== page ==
Standard & Poor’s Ratings Services announced that it has placed its ratings on five major U.S. mortgage insurers and their core and dependent foreign subsidiaries on CreditWatch with negative implications. These groups are Old Republic, PMI, MGIC, Radian, and Genworth.
S&P also placed its ratings on Radian Asset Assurance Inc. on CreditWatch, but said it is “still evaluating the impact of this CreditWatch on obligations Radian Asset guarantees. The ratings on some securities could be placed on CreditWatch negative, but we will not lower any of them.”
“The CreditWatch placements reflect greater deterioration in the employment and housing markets than we had anticipated when we last conducted an extensive review of the mortgage insurance sector in late August,” explained credit analyst James Brender. “We also have concerns that mortgage insurers’ poor operating results–coupled with the disruptions in the capital markets–will prevent them from obtaining additional capital needed to refinance debt maturities, remain compliant with covenants, and maintain appropriate capitalization to remain going concerns.”
For more detail, please see “Worsening Economy Is Making Life Even More Difficult For U.S. Mortgage Insurers,” which S&P has published today on its RatingsDirect web site.
S&P said it would “resolve the CreditWatch status of the ratings in two stages. First, we will re-evaluate our estimate of mortgage insurers’ net loss costs for their insured loan portfolios based on deterioration in macroeconomic conditions, partially offset by greater anticipated benefits of reinsurance. We expect to complete this assessment within the next couple of weeks.
“The second stage will be a thorough sector-wide review that incorporates operating results for the fourth quarter and developments in macroeconomic conditions. We anticipate completing this review in mid March, but we might accelerate the resolution of a CreditWatch placement if a company reports operating results that compare very unfavorably with our expectations.”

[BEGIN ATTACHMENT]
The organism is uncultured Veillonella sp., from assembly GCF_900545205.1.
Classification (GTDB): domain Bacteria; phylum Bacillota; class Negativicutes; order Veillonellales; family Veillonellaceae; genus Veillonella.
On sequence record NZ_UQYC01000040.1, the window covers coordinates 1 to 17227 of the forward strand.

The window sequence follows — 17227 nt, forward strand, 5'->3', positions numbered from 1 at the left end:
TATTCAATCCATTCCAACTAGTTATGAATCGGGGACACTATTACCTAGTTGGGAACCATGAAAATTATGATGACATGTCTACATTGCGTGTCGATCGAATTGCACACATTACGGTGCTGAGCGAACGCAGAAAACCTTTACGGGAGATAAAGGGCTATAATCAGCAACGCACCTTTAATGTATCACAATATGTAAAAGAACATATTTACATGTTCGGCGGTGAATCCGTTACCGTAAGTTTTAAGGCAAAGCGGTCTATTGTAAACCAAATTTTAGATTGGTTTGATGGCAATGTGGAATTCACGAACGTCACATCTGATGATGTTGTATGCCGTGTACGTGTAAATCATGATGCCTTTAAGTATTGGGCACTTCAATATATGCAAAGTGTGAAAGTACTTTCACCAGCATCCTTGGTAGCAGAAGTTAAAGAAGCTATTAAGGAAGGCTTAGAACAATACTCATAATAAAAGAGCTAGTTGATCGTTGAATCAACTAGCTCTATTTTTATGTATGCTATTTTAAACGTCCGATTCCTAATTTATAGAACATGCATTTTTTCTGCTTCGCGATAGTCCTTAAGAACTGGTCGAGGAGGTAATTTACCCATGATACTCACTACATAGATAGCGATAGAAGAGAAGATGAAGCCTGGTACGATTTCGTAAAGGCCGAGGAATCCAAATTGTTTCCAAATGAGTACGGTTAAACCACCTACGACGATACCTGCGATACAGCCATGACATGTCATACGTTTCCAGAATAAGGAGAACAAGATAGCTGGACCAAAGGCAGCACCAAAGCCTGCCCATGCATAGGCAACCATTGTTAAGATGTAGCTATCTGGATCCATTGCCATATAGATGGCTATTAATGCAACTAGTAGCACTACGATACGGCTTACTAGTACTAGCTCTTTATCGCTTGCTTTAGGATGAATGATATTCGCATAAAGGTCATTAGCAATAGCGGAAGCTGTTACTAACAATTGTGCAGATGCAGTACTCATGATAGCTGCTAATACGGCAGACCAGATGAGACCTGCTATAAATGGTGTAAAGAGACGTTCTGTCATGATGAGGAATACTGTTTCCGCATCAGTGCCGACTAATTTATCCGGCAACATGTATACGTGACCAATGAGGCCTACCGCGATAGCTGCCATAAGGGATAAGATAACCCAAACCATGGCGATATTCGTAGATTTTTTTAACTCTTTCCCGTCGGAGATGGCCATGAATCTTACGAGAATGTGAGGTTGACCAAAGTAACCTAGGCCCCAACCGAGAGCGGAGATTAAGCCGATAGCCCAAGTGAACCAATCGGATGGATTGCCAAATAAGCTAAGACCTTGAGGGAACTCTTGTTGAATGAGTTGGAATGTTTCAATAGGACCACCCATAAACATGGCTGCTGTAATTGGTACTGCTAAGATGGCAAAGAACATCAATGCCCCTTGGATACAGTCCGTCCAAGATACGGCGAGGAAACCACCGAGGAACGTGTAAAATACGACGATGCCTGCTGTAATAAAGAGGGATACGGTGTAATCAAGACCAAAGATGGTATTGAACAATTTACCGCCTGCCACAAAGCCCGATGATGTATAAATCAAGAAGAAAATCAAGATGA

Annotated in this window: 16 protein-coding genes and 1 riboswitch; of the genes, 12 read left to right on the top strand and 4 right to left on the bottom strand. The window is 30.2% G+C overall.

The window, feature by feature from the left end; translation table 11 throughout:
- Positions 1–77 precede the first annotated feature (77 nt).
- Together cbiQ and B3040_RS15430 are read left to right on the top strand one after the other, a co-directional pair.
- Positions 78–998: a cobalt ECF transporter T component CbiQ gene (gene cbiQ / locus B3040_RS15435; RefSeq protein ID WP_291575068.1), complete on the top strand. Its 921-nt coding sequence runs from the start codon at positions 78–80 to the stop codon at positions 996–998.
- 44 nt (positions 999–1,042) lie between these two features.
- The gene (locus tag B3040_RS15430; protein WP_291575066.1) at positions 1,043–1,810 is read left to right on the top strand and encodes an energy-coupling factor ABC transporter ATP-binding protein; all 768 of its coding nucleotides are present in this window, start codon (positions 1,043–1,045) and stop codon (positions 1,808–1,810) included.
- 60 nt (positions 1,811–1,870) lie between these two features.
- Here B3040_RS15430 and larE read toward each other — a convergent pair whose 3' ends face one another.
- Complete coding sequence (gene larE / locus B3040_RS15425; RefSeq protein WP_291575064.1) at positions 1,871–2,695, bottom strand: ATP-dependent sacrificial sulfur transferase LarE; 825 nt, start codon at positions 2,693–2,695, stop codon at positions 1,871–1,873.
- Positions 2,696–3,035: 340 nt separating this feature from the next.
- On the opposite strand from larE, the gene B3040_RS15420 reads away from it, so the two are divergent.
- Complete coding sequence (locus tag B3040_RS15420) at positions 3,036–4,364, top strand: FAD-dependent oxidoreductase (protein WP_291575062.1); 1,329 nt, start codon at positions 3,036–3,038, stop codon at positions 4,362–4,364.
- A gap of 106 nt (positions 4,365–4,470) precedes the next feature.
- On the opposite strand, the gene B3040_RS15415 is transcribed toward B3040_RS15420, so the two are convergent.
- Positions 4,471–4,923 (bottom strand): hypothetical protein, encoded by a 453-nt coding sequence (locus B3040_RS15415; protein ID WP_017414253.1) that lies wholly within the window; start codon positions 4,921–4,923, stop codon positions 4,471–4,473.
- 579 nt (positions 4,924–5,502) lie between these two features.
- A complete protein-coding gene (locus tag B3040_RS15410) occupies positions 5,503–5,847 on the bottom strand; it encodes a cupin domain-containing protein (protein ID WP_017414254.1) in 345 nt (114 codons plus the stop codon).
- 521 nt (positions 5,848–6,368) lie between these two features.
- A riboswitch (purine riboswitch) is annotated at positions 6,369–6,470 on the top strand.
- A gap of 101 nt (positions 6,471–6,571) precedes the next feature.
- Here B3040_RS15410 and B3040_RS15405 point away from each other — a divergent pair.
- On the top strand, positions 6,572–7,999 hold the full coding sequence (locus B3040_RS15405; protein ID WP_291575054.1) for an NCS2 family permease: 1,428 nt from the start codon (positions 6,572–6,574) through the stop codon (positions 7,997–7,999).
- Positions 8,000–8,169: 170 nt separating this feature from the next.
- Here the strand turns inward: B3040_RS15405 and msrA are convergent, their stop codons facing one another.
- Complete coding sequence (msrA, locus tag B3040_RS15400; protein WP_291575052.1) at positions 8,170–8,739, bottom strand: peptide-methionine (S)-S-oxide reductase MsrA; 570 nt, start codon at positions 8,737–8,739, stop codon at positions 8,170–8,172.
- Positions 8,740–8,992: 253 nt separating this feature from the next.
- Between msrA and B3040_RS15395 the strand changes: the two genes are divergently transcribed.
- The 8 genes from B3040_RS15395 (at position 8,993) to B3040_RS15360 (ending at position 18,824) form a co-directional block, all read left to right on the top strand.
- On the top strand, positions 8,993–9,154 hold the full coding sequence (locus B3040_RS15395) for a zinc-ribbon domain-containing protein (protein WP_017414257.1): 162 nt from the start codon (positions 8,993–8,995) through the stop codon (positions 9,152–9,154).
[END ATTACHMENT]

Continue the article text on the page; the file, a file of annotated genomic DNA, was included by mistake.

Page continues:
S&P added that as “a result of today’s CreditWatches,” it “expects most mortgage insurers will ultimately be downgraded, and some of the downgrades will be more than one notch.”
In addition the rating agency said that the “resolution of the CreditWatch for ORI and its subsidiaries will likely involve a revision to Standard & Poor’s group methodology for ORI’s subsidiaries. Currently, we view ORI’s mortgage insurance operations (RMIC), ORI’s title insurance subsidiaries (ORTI), and ORI’s property/casualty operations (Old Republic General) as core subsidiaries.”
S&P noted that its policy is to “align the ratings on all subsidiaries that we consider to be core to the group. It is very likely that ORI’s main business units will be reclassified as strategically important. We still think ORI would devote resources to help its key subsidiaries survive difficult times, but we do not believe its level of commitment is above our high threshold for core designation.
“The change in group methodology has several implications. Because the rating on Old Republic General will no longer move in tandem with the RMIC rating, we did not place Old Republic General on CreditWatch. ORTIG is on CreditWatch because its stand-alone financial strength is not consistent with the current ‘A+’ rating.”
S&P said it “typically raises a strategically important entity’s stand-alone rating by up to three notches for implicit support, but we cap the rating at one notch below the core subsidiary or strongest member of the group. Therefore, ORTIG’s supported rating would be capped at one notch below Old Republic General’s ‘A+’ financial strength rating. Finally, it is very unlikely that the resolution of the CreditWatch on RMIC will result in a downgrade of more than one notch because the company’s rating will benefit from its strategic importance to the group.”
Complete ratings information is available to subscribers of RatingsDirect, the real-time Web-based source for S&P’s credit ratings, research, and risk analysis, at: www.ratingsdirect.com.
All ratings affected by this rating action can be found on Standard & Poor’s public Web site at: www.standardandpoors.com.
Source: Standard & Poor’s
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